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Bioconstruction – Building the Natural Way

In the past number of years, business owners have become ever more accepting of the need for accountability, particularly in the area of emissions and sustainability. It is now commonplace across all industries to evaluate the impact your product or project is having on the environment and take steps towards reducing or eliminating this footprint. The construction world is no different. In fact, figures on carbon emissions within construction make for stark reading. In 2019, the United Nations Environment Programme reported that the construction industry accounted for 38% of all global emissions. Rather than being evident of a decline, this figure marked the highest ever level since records began. In short, buildings are energy heavy, and the industry has a job on its hands figuring out how to navigate this potential tragedy. Furthermore, according to the International Energy Agency, building emissions needs to fall by 50% in order to reach net-zero by 2030.

When a society, and in particular an industry within it, develops and moves forward, a re-think can be required; a shift in the accepted norms that dictate how things are made and viewed. Given the level of change and innovation that is required within the construction world to meet this challenge head on, it is unavoidable that a pivot in mindset is called for. Developments of this magnitude are not easy, however. Industries can be reluctant to embrace the modern. Companies and suppliers, tradesmen and architects; all are skilled in what they know and what is new is also unproven. This in itself does not breed confidence.

“By shifting our ideas to one of constant interaction between a building and the elements, we reach a concept known as bioconstruction.”

This change can be hard fought and face stern opposition from those operating within the status quo. While the construction industry struggles to grasp the necessary changes around its carbon emissions, genuine change is slowly emerging. It is understandable that architects and builders have, until now, relied on ‘hard’ materials such as concrete and glass to build structures. These materials are historically proven to protect the individuals within the building from external elements such as rain and low temperatures. There is, however, an alternative way of thinking about structures and how they operate. The first re-think required is to reconsider and replace the word protect, with interact. By simply blocking out natural elements, buildings are inadvertently wasting fresh water and other vital resources. By shifting our ideas to one of constant interaction between a building and the elements, we reach a concept known as bioconstruction.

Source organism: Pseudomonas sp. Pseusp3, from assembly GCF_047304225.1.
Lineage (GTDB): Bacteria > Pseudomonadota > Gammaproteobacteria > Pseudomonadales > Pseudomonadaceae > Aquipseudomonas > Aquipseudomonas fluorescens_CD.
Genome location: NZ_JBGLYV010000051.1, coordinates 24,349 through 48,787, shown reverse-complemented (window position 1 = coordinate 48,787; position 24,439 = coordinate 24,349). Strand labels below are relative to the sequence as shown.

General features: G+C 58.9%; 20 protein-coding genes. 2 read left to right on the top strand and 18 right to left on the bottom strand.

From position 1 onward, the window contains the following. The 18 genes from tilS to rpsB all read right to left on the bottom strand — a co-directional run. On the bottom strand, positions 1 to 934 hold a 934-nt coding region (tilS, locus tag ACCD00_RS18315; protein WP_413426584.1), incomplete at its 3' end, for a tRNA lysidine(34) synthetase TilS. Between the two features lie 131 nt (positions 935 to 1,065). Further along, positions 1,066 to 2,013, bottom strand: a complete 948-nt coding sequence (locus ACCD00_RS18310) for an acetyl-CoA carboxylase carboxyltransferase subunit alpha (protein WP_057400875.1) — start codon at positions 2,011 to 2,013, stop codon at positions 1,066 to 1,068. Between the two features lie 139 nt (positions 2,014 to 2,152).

Bio Houses were first developed and built in Europe. However, their lineage in the U.S. dates back to pioneering work that was done in the 1970’s by ecologists John Todd, Nancy Jack Todd and William McLarney. The trio founded the New Alchemy Institute which designed buildings that worked with elements of the natural environment such as solar power, organic agriculture, aquaculture and bio-shelter designs. Since then, the area has blossomed and innovators within the area are making the industry shift its perception of what a building is and what is can be. Built using natural organic materials, Bio Houses allow a more sustainable relationship with the outside world. These chemical exchanges between the internal and external create and allow permeability into the building process. While, from a structural point of view, this may seem risky, evidence shows that these fears are unfounded. In fact, for over twenty years, biomaterials have been used in construction.